4 stars COS was one of Belgium's most unique progressive rock bands having formed out of the prior works of a previous band named Classroom which was founded by guitarist / flautist Daniel Schellekens or Daniel Schell for short. Having been raised in Brussels in artistic circles, the young musician took an interest in the fertile possibilities that took traditional French chanson and other cultural ethnic music and adapted it to the psychedelic and progressive rock forms that were emerging from the European scenes at the turn of the decade from the 60s to the 70s. The band known as Classroom that existed from 1968 to 1974 sowed the seeds of what would become COS (rhymes with "dose"), a name that was meant to represent a word in many languages but most importantly included three letters that were in the name Classroom.

While still Classroom, the band developed the sound that would eventually be heard on the first COS album POSTAELOLIAN TRAIN ROBBERY which took a lot of influences from the zeuhl scene like Magma but especially Zao with whom the band played with numerous times. The band went through many lineup changes as Classroom and as COS but the main lineup of Schell on guitars and flute and vocalist Pascale De Trazegnies who would become better known as Pascale Son as well as Schell's wife and bassist Alain Goutier. For this debut album the band also included Charles Loos on keyboards and piano, Robert Dartsch on drums and a second percussionist with Steve Leduc. Many guest musicians were included to record many of the Classroom tracks later on that would be included as bonus tracks on later issues of this album.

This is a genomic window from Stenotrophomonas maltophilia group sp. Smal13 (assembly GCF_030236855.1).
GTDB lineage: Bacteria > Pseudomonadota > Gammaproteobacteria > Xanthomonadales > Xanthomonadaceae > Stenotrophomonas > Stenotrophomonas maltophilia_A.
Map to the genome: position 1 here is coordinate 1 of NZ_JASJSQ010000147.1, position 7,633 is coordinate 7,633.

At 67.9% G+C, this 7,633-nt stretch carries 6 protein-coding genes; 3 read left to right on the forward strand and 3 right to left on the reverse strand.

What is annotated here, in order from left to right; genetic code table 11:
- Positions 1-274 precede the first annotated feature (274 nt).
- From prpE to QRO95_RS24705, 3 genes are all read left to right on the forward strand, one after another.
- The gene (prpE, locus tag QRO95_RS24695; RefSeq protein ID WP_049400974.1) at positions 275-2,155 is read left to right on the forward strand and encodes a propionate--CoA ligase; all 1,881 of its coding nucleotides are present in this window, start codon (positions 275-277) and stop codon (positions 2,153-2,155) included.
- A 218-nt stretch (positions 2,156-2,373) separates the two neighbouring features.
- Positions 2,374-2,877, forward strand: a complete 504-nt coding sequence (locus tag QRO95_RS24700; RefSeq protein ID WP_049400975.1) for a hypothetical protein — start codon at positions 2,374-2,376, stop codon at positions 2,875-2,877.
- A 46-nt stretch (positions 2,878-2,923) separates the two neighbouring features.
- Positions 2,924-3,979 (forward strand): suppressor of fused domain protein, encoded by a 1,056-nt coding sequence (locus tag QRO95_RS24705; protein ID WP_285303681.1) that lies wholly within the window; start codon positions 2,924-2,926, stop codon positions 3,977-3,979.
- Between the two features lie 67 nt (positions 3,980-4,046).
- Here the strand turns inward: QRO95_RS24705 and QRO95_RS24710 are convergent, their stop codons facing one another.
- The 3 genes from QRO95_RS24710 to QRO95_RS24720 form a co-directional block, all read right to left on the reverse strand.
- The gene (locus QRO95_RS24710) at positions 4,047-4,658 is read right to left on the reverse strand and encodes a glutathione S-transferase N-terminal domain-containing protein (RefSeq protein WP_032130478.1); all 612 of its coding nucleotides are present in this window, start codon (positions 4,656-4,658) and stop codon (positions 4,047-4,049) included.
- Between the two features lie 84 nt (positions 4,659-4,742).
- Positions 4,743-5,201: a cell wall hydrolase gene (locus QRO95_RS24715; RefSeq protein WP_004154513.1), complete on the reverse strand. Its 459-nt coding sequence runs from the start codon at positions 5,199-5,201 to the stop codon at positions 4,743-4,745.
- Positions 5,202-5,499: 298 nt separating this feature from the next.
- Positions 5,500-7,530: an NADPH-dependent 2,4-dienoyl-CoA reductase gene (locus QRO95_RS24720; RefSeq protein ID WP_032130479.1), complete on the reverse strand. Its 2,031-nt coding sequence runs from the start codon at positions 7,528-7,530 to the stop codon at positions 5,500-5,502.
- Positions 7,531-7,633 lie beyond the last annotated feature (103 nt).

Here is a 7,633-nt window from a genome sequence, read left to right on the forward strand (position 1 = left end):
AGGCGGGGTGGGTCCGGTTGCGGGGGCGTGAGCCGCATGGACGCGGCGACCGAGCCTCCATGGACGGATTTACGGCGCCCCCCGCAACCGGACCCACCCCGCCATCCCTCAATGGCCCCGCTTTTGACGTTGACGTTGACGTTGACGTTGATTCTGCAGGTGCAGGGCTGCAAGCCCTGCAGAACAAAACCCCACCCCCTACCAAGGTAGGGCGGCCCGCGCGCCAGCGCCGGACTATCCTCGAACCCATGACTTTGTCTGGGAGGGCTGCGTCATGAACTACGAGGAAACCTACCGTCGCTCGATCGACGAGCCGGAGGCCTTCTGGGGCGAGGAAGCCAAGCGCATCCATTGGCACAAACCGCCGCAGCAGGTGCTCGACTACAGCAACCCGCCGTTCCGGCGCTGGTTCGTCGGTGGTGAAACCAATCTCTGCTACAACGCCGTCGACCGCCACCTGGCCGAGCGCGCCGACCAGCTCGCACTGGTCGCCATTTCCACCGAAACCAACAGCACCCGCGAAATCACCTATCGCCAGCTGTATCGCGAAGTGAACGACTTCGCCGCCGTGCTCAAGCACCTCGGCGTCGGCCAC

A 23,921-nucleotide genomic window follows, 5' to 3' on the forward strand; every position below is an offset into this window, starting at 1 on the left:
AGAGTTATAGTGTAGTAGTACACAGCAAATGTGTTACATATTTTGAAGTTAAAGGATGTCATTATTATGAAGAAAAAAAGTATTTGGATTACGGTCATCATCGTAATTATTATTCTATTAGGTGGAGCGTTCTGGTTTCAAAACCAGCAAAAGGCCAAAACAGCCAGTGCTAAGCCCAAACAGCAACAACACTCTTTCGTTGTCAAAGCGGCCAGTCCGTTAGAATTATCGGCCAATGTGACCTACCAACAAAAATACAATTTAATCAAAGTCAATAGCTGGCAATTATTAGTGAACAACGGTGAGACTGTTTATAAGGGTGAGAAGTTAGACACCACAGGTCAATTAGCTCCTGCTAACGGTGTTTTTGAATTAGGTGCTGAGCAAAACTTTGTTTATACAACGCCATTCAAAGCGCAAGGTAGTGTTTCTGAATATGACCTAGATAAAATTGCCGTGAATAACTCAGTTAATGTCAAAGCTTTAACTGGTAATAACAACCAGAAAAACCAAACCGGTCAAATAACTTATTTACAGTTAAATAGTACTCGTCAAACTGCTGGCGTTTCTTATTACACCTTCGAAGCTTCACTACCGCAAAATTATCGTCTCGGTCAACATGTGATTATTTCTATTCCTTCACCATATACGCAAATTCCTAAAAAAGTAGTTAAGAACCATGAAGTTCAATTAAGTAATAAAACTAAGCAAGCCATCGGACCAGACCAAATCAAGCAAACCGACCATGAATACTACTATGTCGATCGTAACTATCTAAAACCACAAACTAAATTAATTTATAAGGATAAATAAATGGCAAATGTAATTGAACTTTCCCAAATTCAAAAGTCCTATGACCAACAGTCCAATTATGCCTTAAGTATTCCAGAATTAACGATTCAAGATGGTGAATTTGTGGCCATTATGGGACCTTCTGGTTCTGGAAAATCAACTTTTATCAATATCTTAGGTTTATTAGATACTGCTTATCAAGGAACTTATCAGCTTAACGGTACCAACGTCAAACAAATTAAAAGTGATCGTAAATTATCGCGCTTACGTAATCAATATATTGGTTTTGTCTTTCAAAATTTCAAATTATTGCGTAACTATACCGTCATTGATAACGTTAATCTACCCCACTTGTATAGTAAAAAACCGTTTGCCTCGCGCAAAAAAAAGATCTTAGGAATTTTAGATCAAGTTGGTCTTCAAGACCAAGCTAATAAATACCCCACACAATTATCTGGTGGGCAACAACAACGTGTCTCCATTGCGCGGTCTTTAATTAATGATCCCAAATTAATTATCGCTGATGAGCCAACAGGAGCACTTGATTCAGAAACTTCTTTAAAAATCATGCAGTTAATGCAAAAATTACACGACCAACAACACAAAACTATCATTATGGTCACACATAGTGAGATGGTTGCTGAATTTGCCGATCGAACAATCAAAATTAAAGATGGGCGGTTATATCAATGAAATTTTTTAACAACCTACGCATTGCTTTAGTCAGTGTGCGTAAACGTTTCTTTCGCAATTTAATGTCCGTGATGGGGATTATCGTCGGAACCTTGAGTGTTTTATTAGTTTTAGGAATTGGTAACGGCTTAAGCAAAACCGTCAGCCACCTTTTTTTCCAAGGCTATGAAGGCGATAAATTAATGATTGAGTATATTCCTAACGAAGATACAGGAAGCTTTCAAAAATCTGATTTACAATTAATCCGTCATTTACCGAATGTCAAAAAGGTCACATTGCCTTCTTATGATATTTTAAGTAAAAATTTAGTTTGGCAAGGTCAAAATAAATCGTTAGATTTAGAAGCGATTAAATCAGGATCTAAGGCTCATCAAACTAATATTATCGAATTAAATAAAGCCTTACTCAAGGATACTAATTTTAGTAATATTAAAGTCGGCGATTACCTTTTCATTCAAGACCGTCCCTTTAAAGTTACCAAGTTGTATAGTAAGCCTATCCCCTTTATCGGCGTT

There are actually two versions of POSTAELOLIAN TRAIN ROBBERY (the name refers to a post-version of the musical scale). The first was released in 1974 and sports the rather flashy yellow and red striped album cover. This version consisted of seven tracks including the funk rock based "Karbok" that only appeared on the first vinyl release. The album saw no reissues until Musea Records re-released the album on CD in 1990. This newer version nixed "Karbok" and instead added four bonus tracks from the band when they were still Classroom and this is the album i personally own and recommend since the tracks from Classroom are every bit as interesting as those from the COS lineup. Really the only difference is the fact that as COS, Pascale scats nonsensical meaningless vocal utterances where her voice acts as extra instrument and as Classroom, the French language is used.